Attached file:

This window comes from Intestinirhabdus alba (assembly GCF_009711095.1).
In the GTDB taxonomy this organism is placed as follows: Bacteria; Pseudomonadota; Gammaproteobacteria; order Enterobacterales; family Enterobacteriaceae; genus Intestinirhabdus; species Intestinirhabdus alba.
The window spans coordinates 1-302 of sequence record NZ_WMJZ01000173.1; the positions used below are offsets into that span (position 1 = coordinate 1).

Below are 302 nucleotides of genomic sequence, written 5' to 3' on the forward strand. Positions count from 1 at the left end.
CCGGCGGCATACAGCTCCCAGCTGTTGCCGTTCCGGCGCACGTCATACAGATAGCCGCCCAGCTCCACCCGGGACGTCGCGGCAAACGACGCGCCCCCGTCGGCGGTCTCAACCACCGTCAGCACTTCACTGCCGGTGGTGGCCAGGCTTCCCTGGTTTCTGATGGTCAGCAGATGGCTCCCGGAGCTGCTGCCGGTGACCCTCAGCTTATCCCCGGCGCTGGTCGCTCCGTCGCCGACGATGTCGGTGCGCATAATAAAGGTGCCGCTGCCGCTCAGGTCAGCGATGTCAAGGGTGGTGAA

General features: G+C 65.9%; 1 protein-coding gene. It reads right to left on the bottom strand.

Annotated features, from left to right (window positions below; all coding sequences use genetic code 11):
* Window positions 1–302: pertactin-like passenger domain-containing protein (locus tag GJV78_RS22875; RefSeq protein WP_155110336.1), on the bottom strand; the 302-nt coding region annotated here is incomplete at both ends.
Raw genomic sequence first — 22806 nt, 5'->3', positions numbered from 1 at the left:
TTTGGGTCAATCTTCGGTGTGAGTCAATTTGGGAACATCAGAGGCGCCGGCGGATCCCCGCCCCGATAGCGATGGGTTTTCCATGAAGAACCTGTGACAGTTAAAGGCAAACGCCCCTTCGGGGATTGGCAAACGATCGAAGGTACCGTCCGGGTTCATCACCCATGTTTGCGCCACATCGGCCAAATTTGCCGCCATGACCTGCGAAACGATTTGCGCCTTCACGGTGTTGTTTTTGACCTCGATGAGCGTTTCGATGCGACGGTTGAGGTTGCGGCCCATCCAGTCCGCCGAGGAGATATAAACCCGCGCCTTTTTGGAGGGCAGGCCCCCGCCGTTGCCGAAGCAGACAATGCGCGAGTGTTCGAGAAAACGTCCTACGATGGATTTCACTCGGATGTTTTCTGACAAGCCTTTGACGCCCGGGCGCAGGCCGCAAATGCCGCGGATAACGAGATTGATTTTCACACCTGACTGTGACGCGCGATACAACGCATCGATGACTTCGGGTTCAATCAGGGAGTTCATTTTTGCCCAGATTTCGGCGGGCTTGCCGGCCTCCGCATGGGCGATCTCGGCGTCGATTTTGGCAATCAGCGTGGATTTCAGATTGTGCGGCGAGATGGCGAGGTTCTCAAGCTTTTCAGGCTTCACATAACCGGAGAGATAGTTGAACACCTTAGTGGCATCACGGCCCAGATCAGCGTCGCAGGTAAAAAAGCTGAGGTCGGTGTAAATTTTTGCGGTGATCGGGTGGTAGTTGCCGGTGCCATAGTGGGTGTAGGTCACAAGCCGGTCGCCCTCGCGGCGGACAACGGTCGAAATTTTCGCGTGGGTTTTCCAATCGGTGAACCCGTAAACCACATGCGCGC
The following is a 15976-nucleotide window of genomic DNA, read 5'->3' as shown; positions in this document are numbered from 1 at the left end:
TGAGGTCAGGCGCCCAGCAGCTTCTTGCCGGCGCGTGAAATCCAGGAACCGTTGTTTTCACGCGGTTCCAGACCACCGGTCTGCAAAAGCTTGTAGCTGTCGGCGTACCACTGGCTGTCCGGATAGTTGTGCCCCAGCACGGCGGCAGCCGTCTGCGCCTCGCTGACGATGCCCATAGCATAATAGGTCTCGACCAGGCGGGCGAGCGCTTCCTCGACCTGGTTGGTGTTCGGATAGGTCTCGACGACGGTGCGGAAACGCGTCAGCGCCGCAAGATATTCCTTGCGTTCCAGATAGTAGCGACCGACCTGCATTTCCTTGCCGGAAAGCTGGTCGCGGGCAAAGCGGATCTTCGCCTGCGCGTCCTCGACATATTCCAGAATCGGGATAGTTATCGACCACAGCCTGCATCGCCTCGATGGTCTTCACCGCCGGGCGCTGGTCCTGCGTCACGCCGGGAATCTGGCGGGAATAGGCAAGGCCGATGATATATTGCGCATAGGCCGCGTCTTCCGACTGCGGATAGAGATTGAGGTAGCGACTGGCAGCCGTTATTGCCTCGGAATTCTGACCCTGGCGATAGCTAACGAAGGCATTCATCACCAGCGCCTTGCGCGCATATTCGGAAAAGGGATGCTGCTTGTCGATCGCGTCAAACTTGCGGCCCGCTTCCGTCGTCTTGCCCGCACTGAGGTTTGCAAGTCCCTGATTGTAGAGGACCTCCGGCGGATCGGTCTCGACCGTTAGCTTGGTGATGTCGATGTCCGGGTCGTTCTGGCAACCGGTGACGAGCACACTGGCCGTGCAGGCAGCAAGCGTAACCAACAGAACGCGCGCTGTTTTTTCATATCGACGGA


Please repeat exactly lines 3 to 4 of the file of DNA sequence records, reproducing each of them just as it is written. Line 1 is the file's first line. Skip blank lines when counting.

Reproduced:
The window spans coordinates 1-302 of sequence record NZ_WMJZ01000173.1; the positions used below are offsets into that span (position 1 = coordinate 1).

Below are 302 nucleotides of genomic sequence, written 5' to 3' on the forward strand. Positions count from 1 at the left end.